« Reply #4 on: September 10, 2016, 02:44:52 PM »
I'd like to point out that while these readings are useful, they don't necessarily tell the full story of blade brightness...

  • These are spot readings, that means that you have to multiply by the surface area to get the total light output. IE, a 1" blade and a 7/8" blade might have the same reading, but the 1" blade would put out more light total. Same thing applies to the length of the blade.
  • The color sensitivity of the huey is probably tuned to be similar to sRGB, this means that very deep colors might produce smaller numbers than less deep colors because the huey is not as sensitive to it. We could compensate for that if we knew the sensitivity curve of the huey.
  • I'm not sure exactly how different diffusion methods affect the accuracy and fairness of the readings. Like, if I have a clear thin-walled blade and a clear thick-walled blade, both with perfectly diffused interiors, would the readings be the same or not?  I could probably figure this out mathematically, but I have not done so yet.

Even given these caveats, I think that the huey is a much better tool for comparing blade brightness than photos will ever be, as it is nearly impossible to take pictures of lightsabers that accurately convey what the blades actually look like.  I'm not saying that photos and videos aren't helpful, I'm just saying they aren't very accurate.
 

Offline Sincenatic

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Re: A fair way to compare blade lighting
« Reply #5 on: September 11, 2016, 02:25:01 PM »
Taking photos on a lightsaber in darkness is probably most about showing how cool the saber looks like… in darkness… on photo… with that particular camera, and I guess that accuracy is not much of a concern. Taking photos indoors with the lights on is a step towards accuracy, but the camera will still not capture the colors correctly. A reflection in a glass-framed painting in the background can sometimes reveal more accurately the colors. If accuracy really is an aim of the photo, I recommend photos outdoors during daytime, but in shadow. In all of these cases a reference point with alternative sabers provides more information and a written description can put the photo in perspective.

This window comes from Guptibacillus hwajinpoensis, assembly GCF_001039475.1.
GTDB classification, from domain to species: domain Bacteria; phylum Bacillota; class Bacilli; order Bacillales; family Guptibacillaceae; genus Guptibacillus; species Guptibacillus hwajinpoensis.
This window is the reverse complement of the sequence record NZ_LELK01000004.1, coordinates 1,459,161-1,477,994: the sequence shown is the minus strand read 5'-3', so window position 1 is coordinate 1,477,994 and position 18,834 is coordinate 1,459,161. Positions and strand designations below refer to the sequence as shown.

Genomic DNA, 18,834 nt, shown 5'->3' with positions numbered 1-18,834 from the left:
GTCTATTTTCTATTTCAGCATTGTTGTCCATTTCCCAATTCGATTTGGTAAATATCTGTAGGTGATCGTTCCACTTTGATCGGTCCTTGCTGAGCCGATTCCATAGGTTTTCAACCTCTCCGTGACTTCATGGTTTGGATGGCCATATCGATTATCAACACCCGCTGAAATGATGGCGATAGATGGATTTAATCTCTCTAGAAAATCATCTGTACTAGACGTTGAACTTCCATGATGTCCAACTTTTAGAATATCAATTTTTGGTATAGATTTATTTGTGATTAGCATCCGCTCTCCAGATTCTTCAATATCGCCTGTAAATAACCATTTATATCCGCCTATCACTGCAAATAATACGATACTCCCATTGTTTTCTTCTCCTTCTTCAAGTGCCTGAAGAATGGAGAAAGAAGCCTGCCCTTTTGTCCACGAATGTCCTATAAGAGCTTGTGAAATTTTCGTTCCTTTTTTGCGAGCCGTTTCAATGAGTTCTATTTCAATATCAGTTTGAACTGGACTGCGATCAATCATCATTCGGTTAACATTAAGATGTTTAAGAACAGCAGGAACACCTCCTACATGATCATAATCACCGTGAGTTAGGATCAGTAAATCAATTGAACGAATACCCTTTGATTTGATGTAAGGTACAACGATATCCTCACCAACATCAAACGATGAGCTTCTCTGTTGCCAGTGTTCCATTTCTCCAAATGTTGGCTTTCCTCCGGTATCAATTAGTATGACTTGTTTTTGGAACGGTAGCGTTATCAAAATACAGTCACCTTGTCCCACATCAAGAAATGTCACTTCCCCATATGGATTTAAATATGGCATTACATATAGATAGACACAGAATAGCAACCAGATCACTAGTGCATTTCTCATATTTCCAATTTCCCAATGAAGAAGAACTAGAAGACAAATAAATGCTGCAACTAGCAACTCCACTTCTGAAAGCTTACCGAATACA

A pantone huey is interesting, but I find it very difficult to imagine how three RGB values actually looks like. Higher values are of course brighter, but how a combination actually turns out is difficult to visualize. When accuracy is the purpose, I think it would be good to combine as many descriptions (and data) as possible; photos in different conditions, with reference points, with explanatory texts, and using tools, like a pantone huey and a luxmeter.

Offline BATMAnakin Skywalker

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Re: A fair way to compare blade lighting
« Reply #6 on: January 19, 2017, 02:53:32 PM »
This is awesome! Thanks for this research. I wish to attempt something similar. I did not have much faith in the neopixel LEDs being bright. On your regular string LED blade, which LEDs are you using?

Offline profezzorn

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Re: A fair way to compare blade lighting
« Reply #7 on: January 19, 2017, 04:13:57 PM »
It's a Blue-Blue-White tri-cree 7/8" star from TCSS.

Offline BATMAnakin Skywalker

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Re: A fair way to compare blade lighting
« Reply #8 on: January 19, 2017, 04:22:44 PM »
It's a Blue-Blue-White tri-cree 7/8" star from TCSS.

Sorry for the confusion! I was referring to this one:

Quote
Finally, the LED strip blade:

R measured   G measured   B measured
red   1403   586   0.4
green   723   1784   147
blue   785   530   4420

Offline theholyduck

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Re: A fair way to compare blade lighting
« Reply #9 on: January 19, 2017, 09:32:37 PM »
Here are instructions and info on his LED strip blade (also on that sitte the neopixel blade. string blade and in hilt emitter. )